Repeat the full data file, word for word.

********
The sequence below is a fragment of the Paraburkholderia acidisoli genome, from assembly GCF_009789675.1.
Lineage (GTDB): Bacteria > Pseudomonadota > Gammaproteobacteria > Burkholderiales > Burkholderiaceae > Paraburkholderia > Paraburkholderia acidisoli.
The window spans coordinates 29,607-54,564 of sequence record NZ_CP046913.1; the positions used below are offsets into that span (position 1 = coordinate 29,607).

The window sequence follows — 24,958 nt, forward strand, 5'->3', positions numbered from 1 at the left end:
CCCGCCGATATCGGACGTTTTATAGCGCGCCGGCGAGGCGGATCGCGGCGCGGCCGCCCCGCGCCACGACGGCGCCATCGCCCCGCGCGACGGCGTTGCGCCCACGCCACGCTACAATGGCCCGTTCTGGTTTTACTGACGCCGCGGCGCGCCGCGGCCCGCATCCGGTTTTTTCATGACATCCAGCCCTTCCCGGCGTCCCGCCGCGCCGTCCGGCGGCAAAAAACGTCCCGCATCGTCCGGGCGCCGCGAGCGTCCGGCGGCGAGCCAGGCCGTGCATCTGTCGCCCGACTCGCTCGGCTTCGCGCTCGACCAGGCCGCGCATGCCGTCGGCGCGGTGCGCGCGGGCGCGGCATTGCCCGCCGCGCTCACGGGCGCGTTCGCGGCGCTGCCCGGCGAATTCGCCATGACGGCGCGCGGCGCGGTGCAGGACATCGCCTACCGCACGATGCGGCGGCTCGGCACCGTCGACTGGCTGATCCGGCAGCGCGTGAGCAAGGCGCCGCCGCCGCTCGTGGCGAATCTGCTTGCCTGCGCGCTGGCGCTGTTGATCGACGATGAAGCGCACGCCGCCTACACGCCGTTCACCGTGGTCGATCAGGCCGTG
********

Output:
The sequence below is a fragment of the Paraburkholderia acidisoli genome, from assembly GCF_009789675.1.
Lineage (GTDB): Bacteria > Pseudomonadota > Gammaproteobacteria > Burkholderiales > Burkholderiaceae > Paraburkholderia > Paraburkholderia acidisoli.
The window spans coordinates 29,607-54,564 of sequence record NZ_CP046913.1; the positions used below are offsets into that span (position 1 = coordinate 29,607).

The window sequence follows — 24,958 nt, forward strand, 5'->3', positions numbered from 1 at the left end:
CCCGCCGATATCGGACGTTTTATAGCGCGCCGGCGAGGCGGATCGCGGCGCGGCCGCCCCGCGCCACGACGGCGCCATCGCCCCGCGCGACGGCGTTGCGCCCACGCCACGCTACAATGGCCCGTTCTGGTTTTACTGACGCCGCGGCGCGCCGCGGCCCGCATCCGGTTTTTTCATGACATCCAGCCCTTCCCGGCGTCCCGCCGCGCCGTCCGGCGGCAAAAAACGTCCCGCATCGTCCGGGCGCCGCGAGCGTCCGGCGGCGAGCCAGGCCGTGCATCTGTCGCCCGACTCGCTCGGCTTCGCGCTCGACCAGGCCGCGCATGCCGTCGGCGCGGTGCGCGCGGGCGCGGCATTGCCCGCCGCGCTCACGGGCGCGTTCGCGGCGCTGCCCGGCGAATTCGCCATGACGGCGCGCGGCGCGGTGCAGGACATCGCCTACCGCACGATGCGGCGGCTCGGCACCGTCGACTGGCTGATCCGGCAGCGCGTGAGCAAGGCGCCGCCGCCGCTCGTGGCGAATCTGCTTGCCTGCGCGCTGGCGCTGTTGATCGACGATGAAGCGCACGCCGCCTACACGCCGTTCACCGTGGTCGATCAGGCCGTG